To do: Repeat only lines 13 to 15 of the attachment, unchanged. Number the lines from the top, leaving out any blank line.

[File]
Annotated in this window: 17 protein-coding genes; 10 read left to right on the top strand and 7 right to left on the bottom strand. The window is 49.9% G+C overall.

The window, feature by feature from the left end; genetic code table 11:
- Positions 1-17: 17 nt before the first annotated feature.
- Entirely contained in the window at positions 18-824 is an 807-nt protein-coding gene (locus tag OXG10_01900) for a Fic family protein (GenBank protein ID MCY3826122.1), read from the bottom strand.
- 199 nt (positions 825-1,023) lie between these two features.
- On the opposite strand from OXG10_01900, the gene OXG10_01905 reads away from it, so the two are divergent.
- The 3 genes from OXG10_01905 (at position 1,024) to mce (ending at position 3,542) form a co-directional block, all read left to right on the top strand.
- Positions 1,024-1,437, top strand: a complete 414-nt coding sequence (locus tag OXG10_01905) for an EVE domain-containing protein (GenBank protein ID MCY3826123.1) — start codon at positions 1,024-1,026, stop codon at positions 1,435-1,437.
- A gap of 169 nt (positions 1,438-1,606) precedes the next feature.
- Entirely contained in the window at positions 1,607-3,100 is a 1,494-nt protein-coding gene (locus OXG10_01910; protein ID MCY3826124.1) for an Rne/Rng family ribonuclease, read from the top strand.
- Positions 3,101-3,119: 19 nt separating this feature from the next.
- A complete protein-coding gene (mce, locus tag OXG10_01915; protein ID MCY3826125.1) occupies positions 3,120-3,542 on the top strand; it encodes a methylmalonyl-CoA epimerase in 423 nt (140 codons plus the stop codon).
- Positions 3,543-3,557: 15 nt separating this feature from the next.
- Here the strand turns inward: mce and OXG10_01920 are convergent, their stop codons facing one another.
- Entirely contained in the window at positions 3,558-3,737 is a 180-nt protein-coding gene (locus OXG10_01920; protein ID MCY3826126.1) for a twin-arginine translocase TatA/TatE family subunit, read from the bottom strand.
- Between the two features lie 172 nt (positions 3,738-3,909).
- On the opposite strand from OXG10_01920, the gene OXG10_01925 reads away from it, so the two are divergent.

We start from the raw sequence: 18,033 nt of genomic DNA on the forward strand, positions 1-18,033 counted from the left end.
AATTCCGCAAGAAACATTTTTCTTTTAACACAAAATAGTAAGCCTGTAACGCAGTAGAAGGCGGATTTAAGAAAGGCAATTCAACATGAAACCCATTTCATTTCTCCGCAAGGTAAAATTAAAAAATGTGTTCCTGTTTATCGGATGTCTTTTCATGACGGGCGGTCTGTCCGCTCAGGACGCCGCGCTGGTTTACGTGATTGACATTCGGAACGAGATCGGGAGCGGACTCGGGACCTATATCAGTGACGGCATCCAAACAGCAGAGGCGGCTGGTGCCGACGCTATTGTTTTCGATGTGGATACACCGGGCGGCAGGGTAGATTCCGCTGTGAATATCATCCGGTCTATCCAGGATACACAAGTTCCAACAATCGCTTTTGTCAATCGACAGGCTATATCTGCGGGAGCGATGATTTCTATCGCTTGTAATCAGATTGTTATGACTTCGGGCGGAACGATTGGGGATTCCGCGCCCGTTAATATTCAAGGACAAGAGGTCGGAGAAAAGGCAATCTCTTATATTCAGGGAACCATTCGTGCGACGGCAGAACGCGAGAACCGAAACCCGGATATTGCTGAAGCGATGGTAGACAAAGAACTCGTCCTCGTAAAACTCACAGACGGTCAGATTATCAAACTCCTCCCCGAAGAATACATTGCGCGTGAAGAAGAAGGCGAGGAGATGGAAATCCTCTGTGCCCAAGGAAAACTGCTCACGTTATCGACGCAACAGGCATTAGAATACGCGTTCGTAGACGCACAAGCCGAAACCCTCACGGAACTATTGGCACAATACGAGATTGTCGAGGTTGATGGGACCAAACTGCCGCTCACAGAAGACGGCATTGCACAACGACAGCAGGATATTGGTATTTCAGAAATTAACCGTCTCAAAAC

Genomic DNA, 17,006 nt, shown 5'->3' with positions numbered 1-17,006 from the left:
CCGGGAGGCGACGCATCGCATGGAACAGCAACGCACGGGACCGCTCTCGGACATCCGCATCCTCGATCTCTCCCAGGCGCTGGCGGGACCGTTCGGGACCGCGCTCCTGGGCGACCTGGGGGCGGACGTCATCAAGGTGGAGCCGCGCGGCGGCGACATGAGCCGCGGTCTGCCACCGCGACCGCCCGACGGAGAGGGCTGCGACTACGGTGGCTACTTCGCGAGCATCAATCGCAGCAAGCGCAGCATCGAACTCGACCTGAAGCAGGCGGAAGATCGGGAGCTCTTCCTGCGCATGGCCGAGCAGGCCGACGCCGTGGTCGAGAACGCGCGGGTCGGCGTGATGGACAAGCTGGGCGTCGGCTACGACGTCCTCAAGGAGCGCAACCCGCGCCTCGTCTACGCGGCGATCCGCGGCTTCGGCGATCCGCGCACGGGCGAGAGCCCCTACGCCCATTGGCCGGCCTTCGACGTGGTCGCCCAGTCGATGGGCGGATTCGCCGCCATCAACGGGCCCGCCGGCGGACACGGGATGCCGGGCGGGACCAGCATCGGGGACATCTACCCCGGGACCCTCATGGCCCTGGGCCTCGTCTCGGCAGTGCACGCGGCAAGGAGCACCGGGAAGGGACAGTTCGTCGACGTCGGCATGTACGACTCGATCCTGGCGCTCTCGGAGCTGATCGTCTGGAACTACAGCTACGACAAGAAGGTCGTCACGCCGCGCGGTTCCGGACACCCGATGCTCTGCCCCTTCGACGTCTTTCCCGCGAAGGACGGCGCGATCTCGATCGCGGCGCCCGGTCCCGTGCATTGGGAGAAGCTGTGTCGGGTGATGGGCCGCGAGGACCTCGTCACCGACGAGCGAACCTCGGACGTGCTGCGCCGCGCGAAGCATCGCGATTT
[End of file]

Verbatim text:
- Positions 3,543-3,557: 15 nt separating this feature from the next.
- Here the strand turns inward: mce and OXG10_01920 are convergent, their stop codons facing one another.
- Entirely contained in the window at positions 3,558-3,737 is a 180-nt protein-coding gene (locus OXG10_01920; protein ID MCY3826126.1) for a twin-arginine translocase TatA/TatE family subunit, read from the bottom strand.